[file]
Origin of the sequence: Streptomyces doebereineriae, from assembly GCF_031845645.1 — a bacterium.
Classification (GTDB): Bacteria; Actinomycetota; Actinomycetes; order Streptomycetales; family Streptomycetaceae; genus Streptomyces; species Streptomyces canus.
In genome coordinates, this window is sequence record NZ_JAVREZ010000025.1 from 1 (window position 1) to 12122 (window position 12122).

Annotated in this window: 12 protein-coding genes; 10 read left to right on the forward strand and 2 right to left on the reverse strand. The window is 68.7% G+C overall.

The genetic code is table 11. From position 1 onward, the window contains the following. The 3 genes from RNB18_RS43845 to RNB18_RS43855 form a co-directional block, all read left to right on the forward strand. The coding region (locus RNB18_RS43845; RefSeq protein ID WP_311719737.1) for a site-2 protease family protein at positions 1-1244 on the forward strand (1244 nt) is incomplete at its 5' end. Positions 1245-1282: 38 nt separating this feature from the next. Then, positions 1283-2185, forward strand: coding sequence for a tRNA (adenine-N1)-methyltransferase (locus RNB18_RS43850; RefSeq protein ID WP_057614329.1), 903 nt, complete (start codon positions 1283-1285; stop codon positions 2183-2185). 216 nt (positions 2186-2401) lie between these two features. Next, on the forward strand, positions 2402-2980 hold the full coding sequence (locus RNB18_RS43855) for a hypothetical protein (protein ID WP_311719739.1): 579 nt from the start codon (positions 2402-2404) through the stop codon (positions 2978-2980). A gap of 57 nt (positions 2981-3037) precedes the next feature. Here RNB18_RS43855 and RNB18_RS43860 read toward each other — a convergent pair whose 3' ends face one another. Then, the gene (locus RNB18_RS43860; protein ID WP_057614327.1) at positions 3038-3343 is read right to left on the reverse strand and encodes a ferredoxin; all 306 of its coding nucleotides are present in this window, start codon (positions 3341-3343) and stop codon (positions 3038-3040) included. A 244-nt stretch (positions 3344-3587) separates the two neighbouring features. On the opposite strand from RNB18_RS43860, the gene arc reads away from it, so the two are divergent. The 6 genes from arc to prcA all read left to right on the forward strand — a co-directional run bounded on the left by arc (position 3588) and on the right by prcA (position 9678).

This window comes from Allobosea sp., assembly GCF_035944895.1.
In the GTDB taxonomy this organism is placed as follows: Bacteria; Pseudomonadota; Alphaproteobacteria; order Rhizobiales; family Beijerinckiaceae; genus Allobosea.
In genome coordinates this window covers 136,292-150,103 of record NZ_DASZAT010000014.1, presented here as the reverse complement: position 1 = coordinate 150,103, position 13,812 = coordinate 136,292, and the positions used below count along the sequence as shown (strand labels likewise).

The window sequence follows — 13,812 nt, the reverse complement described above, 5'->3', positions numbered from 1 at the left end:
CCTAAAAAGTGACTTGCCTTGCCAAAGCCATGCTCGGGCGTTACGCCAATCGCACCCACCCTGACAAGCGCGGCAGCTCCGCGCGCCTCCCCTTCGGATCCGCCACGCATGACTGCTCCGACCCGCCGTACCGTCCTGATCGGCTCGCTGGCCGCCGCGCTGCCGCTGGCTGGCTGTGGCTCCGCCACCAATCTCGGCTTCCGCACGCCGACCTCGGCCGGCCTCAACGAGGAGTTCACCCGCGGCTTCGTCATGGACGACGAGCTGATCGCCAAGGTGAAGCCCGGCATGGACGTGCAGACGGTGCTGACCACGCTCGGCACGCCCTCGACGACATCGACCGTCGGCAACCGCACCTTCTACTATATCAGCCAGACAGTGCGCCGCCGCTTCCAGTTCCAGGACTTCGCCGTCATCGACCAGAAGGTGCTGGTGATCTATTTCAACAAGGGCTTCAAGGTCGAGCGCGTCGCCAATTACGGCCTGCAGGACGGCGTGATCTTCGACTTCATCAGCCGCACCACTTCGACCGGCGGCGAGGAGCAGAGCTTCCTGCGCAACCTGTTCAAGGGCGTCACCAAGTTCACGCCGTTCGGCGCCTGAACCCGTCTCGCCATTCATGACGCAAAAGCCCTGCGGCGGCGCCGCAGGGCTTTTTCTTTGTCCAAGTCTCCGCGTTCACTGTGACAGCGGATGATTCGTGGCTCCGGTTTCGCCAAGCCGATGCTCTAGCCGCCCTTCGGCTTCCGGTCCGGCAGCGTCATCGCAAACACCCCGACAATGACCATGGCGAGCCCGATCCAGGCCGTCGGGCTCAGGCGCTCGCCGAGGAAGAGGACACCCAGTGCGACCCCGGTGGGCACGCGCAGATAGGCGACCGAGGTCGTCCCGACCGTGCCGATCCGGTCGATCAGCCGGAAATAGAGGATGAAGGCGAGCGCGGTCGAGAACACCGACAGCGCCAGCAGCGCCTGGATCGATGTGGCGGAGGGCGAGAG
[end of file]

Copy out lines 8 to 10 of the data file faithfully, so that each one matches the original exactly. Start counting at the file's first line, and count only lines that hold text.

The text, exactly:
In genome coordinates this window covers 136,292-150,103 of record NZ_DASZAT010000014.1, presented here as the reverse complement: position 1 = coordinate 150,103, position 13,812 = coordinate 136,292, and the positions used below count along the sequence as shown (strand labels likewise).

The window sequence follows — 13,812 nt, the reverse complement described above, 5'->3', positions numbered from 1 at the left end:
CCTAAAAAGTGACTTGCCTTGCCAAAGCCATGCTCGGGCGTTACGCCAATCGCACCCACCCTGACAAGCGCGGCAGCTCCGCGCGCCTCCCCTTCGGATCCGCCACGCATGACTGCTCCGACCCGCCGTACCGTCCTGATCGGCTCGCTGGCCGCCGCGCTGCCGCTGGCTGGCTGTGGCTCCGCCACCAATCTCGGCTTCCGCACGCCGACCTCGGCCGGCCTCAACGAGGAGTTCACCCGCGGCTTCGTCATGGACGACGAGCTGATCGCCAAGGTGAAGCCCGGCATGGACGTGCAGACGGTGCTGACCACGCTCGGCACGCCCTCGACGACATCGACCGTCGGCAACCGCACCTTCTACTATATCAGCCAGACAGTGCGCCGCCGCTTCCAGTTCCAGGACTTCGCCGTCATCGACCAGAAGGTGCTGGTGATCTATTTCAACAAGGGCTTCAAGGTCGAGCGCGTCGCCAATTACGGCCTGCAGGACGGCGTGATCTTCGACTTCATCAGCCGCACCACTTCGACCGGCGGCGAGGAGCAGAGCTTCCTGCGCAACCTGTTCAAGGGCGTCACCAAGTTCACGCCGTTCGGCGCCTGAACCCGTCTCGCCATTCATGACGCAAAAGCCCTGCGGCGGCGCCGCAGGGCTTTTTCTTTGTCCAAGTCTCCGCGTTCACTGTGACAGCGGATGATTCGTGGCTCCGGTTTCGCCAAGCCGATGCTCTAGCCGCCCTTCGGCTTCCGGTCCGGCAGCGTCATCGCAAACACCCCGACAATGACCATGGCGAGCCCGATCCAGGCCGTCGGGCTCAGGCGCTCGCCGAGGAAGAGGACACCCAGTGCGACCCCGGTGGGCACGCGCAGATAGGCGACCGAGGTCGTCCCGACCGTGCCGATCCGGTCGATCAGCCGGAAATAGAGGATGAAGGCGAGCGCGGTCGAGAACACCGACAGCGCCAGCAGCGCCTGGATCGATGTGGCGGAGGGCGAGAG